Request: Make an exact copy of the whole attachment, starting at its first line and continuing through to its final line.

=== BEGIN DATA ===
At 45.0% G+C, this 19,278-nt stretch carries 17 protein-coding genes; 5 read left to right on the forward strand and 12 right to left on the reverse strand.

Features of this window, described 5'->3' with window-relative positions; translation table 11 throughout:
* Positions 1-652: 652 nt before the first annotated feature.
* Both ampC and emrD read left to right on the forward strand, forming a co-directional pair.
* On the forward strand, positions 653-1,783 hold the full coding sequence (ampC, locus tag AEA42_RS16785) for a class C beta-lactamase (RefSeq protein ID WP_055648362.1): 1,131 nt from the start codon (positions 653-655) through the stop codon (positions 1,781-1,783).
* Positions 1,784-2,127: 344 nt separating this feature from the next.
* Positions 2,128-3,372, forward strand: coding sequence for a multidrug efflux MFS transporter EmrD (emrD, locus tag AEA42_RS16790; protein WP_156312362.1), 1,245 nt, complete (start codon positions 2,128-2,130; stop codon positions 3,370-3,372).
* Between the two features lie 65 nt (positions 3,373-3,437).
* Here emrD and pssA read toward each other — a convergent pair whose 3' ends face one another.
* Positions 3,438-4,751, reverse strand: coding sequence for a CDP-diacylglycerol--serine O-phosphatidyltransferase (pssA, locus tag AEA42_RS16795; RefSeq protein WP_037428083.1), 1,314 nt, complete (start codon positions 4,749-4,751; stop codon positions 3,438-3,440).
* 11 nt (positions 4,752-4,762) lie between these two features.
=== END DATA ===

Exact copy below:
At 45.0% G+C, this 19,278-nt stretch carries 17 protein-coding genes; 5 read left to right on the forward strand and 12 right to left on the reverse strand.

Features of this window, described 5'->3' with window-relative positions; translation table 11 throughout:
* Positions 1-652: 652 nt before the first annotated feature.
* Both ampC and emrD read left to right on the forward strand, forming a co-directional pair.
* On the forward strand, positions 653-1,783 hold the full coding sequence (ampC, locus tag AEA42_RS16785) for a class C beta-lactamase (RefSeq protein ID WP_055648362.1): 1,131 nt from the start codon (positions 653-655) through the stop codon (positions 1,781-1,783).
* Positions 1,784-2,127: 344 nt separating this feature from the next.
* Positions 2,128-3,372, forward strand: coding sequence for a multidrug efflux MFS transporter EmrD (emrD, locus tag AEA42_RS16790; protein WP_156312362.1), 1,245 nt, complete (start codon positions 2,128-2,130; stop codon positions 3,370-3,372).
* Between the two features lie 65 nt (positions 3,373-3,437).
* Here emrD and pssA read toward each other — a convergent pair whose 3' ends face one another.
* Positions 3,438-4,751, reverse strand: coding sequence for a CDP-diacylglycerol--serine O-phosphatidyltransferase (pssA, locus tag AEA42_RS16795; RefSeq protein WP_037428083.1), 1,314 nt, complete (start codon positions 4,749-4,751; stop codon positions 3,438-3,440).
* 11 nt (positions 4,752-4,762) lie between these two features.